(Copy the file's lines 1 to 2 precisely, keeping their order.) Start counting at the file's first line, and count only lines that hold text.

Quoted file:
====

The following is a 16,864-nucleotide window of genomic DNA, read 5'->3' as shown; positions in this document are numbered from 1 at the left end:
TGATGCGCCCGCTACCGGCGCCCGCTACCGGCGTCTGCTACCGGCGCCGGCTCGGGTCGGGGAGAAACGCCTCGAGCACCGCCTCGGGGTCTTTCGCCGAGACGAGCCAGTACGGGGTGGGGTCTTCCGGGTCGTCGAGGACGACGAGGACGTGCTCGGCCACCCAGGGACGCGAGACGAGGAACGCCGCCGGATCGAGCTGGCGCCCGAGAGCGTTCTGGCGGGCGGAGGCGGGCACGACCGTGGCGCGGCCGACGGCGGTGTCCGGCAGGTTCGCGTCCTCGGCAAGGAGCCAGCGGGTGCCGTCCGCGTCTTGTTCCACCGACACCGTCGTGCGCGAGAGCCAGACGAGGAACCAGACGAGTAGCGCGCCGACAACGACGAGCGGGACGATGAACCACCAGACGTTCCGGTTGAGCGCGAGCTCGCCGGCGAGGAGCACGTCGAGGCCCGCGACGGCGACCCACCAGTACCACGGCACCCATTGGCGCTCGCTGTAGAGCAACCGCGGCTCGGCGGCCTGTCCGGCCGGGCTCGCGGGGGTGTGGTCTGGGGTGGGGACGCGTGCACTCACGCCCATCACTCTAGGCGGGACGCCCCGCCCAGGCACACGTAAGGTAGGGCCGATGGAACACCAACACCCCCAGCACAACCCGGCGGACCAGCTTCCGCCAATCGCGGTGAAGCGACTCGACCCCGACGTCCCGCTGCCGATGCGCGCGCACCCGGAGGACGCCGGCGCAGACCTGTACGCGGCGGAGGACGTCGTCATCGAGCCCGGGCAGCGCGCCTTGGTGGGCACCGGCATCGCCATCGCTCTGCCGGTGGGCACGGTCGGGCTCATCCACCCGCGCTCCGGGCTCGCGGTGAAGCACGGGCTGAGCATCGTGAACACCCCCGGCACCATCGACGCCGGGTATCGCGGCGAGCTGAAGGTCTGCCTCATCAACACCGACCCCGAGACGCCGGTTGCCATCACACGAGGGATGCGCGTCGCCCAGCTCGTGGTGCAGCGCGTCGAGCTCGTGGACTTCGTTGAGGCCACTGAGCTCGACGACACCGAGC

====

The following is a 16,864-nucleotide window of genomic DNA, read 5'->3' as shown; positions in this document are numbered from 1 at the left end:
TGATGCGCCCGCTACCGGCGCCCGCTACCGGCGTCTGCTACCGGCGCCGGCTCGGGTCGGGGAGAAACGCCTCGAGCACCGCCTCGGGGTCTTTCGCCGAGACGAGCCAGTACGGGGTGGGGTCTTCCGGGTCGTCGAGGACGACGAGGACGTGCTCGGCCACCCAGGGACGCGAGACGAGGAACGCCGCCGGATCGAGCTGGCGCCCGAGAGCGTTCTGGCGGGCGGAGGCGGGCACGACCGTGGCGCGGCCGACGGCGGTGTCCGGCAGGTTCGCGTCCTCGGCAAGGAGCCAGCGGGTGCCGTCCGCGTCTTGTTCCACCGACACCGTCGTGCGCGAGAGCCAGACGAGGAACCAGACGAGTAGCGCGCCGACAACGACGAGCGGGACGATGAACCACCAGACGTTCCGGTTGAGCGCGAGCTCGCCGGCGAGGAGCACGTCGAGGCCCGCGACGGCGACCCACCAGTACCACGGCACCCATTGGCGCTCGCTGTAGAGCAACCGCGGCTCGGCGGCCTGTCCGGCCGGGCTCGCGGGGGTGTGGTCTGGGGTGGGGACGCGTGCACTCACGCCCATCACTCTAGGCGGGACGCCCCGCCCAGGCACACGTAAGGTAGGGCCGATGGAACACCAACACCCCCAGCACAACCCGGCGGACCAGCTTCCGCCAATCGCGGTGAAGCGACTCGACCCCGACGTCCCGCTGCCGATGCGCGCGCACCCGGAGGACGCCGGCGCAGACCTGTACGCGGCGGAGGACGTCGTCATCGAGCCCGGGCAGCGCGCCTTGGTGGGCACCGGCATCGCCATCGCTCTGCCGGTGGGCACGGTCGGGCTCATCCACCCGCGCTCCGGGCTCGCGGTGAAGCACGGGCTGAGCATCGTGAACACCCCCGGCACCATCGACGCCGGGTATCGCGGCGAGCTGAAGGTCTGCCTCATCAACACCGACCCCGAGACGCCGGTTGCCATCACACGAGGGATGCGCGTCGCCCAGCTCGTGGTGCAGCGCGTCGAGCTCGTGGACTTCGTTGAGGCCACTGAGCTCGACGACACCGAGC